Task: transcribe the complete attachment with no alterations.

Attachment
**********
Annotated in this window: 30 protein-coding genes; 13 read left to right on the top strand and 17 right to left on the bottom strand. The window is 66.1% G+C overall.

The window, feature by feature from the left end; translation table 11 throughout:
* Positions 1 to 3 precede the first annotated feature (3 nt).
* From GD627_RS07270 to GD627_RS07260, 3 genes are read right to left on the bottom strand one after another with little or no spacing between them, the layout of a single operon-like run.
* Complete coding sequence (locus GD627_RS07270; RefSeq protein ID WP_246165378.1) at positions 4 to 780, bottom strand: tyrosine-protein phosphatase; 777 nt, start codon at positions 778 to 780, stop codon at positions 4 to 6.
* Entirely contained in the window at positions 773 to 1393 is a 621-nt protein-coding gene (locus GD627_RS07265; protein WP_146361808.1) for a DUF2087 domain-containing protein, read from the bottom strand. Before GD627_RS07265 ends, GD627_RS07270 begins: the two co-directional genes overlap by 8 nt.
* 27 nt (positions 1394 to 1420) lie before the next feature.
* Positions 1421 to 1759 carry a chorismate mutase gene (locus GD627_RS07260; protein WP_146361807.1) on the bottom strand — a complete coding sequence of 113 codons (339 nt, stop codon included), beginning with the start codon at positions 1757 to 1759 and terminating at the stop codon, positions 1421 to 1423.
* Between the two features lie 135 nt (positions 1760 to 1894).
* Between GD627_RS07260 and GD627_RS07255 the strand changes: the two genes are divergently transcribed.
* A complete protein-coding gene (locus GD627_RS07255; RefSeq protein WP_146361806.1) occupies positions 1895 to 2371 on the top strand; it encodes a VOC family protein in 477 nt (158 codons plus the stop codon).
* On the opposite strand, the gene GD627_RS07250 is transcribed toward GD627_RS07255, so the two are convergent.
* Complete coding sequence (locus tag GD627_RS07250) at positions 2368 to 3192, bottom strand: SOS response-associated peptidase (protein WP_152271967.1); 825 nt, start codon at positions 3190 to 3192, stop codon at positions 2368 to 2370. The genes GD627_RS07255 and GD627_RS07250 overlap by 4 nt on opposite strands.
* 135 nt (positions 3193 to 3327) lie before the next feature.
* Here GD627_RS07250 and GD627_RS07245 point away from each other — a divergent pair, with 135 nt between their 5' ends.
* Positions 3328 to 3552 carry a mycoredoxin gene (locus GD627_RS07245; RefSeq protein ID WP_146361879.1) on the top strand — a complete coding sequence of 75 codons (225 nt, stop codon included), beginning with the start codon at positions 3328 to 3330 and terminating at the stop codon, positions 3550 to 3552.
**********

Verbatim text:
Annotated in this window: 30 protein-coding genes; 13 read left to right on the top strand and 17 right to left on the bottom strand. The window is 66.1% G+C overall.

The window, feature by feature from the left end; translation table 11 throughout:
* Positions 1 to 3 precede the first annotated feature (3 nt).
* From GD627_RS07270 to GD627_RS07260, 3 genes are read right to left on the bottom strand one after another with little or no spacing between them, the layout of a single operon-like run.
* Complete coding sequence (locus GD627_RS07270; RefSeq protein ID WP_246165378.1) at positions 4 to 780, bottom strand: tyrosine-protein phosphatase; 777 nt, start codon at positions 778 to 780, stop codon at positions 4 to 6.
* Entirely contained in the window at positions 773 to 1393 is a 621-nt protein-coding gene (locus GD627_RS07265; protein WP_146361808.1) for a DUF2087 domain-containing protein, read from the bottom strand. Before GD627_RS07265 ends, GD627_RS07270 begins: the two co-directional genes overlap by 8 nt.
* 27 nt (positions 1394 to 1420) lie before the next feature.
* Positions 1421 to 1759 carry a chorismate mutase gene (locus GD627_RS07260; protein WP_146361807.1) on the bottom strand — a complete coding sequence of 113 codons (339 nt, stop codon included), beginning with the start codon at positions 1757 to 1759 and terminating at the stop codon, positions 1421 to 1423.
* Between the two features lie 135 nt (positions 1760 to 1894).
* Between GD627_RS07260 and GD627_RS07255 the strand changes: the two genes are divergently transcribed.
* A complete protein-coding gene (locus GD627_RS07255; RefSeq protein WP_146361806.1) occupies positions 1895 to 2371 on the top strand; it encodes a VOC family protein in 477 nt (158 codons plus the stop codon).
* On the opposite strand, the gene GD627_RS07250 is transcribed toward GD627_RS07255, so the two are convergent.
* Complete coding sequence (locus tag GD627_RS07250) at positions 2368 to 3192, bottom strand: SOS response-associated peptidase (protein WP_152271967.1); 825 nt, start codon at positions 3190 to 3192, stop codon at positions 2368 to 2370. The genes GD627_RS07255 and GD627_RS07250 overlap by 4 nt on opposite strands.
* 135 nt (positions 3193 to 3327) lie before the next feature.
* Here GD627_RS07250 and GD627_RS07245 point away from each other — a divergent pair, with 135 nt between their 5' ends.
* Positions 3328 to 3552 carry a mycoredoxin gene (locus GD627_RS07245; RefSeq protein ID WP_146361879.1) on the top strand — a complete coding sequence of 75 codons (225 nt, stop codon included), beginning with the start codon at positions 3328 to 3330 and terminating at the stop codon, positions 3550 to 3552.